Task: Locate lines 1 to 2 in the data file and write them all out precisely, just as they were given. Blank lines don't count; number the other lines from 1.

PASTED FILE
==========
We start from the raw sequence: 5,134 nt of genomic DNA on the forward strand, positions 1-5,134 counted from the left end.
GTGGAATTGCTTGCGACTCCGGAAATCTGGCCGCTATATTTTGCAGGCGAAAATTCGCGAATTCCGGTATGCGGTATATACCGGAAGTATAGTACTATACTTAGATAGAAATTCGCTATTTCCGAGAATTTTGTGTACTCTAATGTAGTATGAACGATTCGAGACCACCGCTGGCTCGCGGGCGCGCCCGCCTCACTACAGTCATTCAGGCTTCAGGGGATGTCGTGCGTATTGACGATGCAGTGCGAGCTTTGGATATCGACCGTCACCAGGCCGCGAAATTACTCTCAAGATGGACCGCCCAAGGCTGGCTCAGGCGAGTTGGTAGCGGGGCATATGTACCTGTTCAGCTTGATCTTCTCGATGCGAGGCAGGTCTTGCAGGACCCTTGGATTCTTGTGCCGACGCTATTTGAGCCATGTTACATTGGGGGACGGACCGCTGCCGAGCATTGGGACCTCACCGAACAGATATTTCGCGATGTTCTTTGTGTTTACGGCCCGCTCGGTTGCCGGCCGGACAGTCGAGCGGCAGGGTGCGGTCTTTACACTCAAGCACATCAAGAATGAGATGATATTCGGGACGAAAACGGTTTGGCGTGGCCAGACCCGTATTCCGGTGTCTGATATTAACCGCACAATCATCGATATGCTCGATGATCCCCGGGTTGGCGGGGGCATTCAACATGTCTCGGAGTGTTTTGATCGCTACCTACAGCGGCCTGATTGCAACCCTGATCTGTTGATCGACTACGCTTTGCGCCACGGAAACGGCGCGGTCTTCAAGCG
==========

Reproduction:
We start from the raw sequence: 5,134 nt of genomic DNA on the forward strand, positions 1-5,134 counted from the left end.
GTGGAATTGCTTGCGACTCCGGAAATCTGGCCGCTATATTTTGCAGGCGAAAATTCGCGAATTCCGGTATGCGGTATATACCGGAAGTATAGTACTATACTTAGATAGAAATTCGCTATTTCCGAGAATTTTGTGTACTCTAATGTAGTATGAACGATTCGAGACCACCGCTGGCTCGCGGGCGCGCCCGCCTCACTACAGTCATTCAGGCTTCAGGGGATGTCGTGCGTATTGACGATGCAGTGCGAGCTTTGGATATCGACCGTCACCAGGCCGCGAAATTACTCTCAAGATGGACCGCCCAAGGCTGGCTCAGGCGAGTTGGTAGCGGGGCATATGTACCTGTTCAGCTTGATCTTCTCGATGCGAGGCAGGTCTTGCAGGACCCTTGGATTCTTGTGCCGACGCTATTTGAGCCATGTTACATTGGGGGACGGACCGCTGCCGAGCATTGGGACCTCACCGAACAGATATTTCGCGATGTTCTTTGTGTTTACGGCCCGCTCGGTTGCCGGCCGGACAGTCGAGCGGCAGGGTGCGGTCTTTACACTCAAGCACATCAAGAATGAGATGATATTCGGGACGAAAACGGTTTGGCGTGGCCAGACCCGTATTCCGGTGTCTGATATTAACCGCACAATCATCGATATGCTCGATGATCCCCGGGTTGGCGGGGGCATTCAACATGTCTCGGAGTGTTTTGATCGCTACCTACAGCGGCCTGATTGCAACCCTGATCTGTTGATCGACTACGCTTTGCGCCACGGAAACGGCGCGGTCTTCAAGCG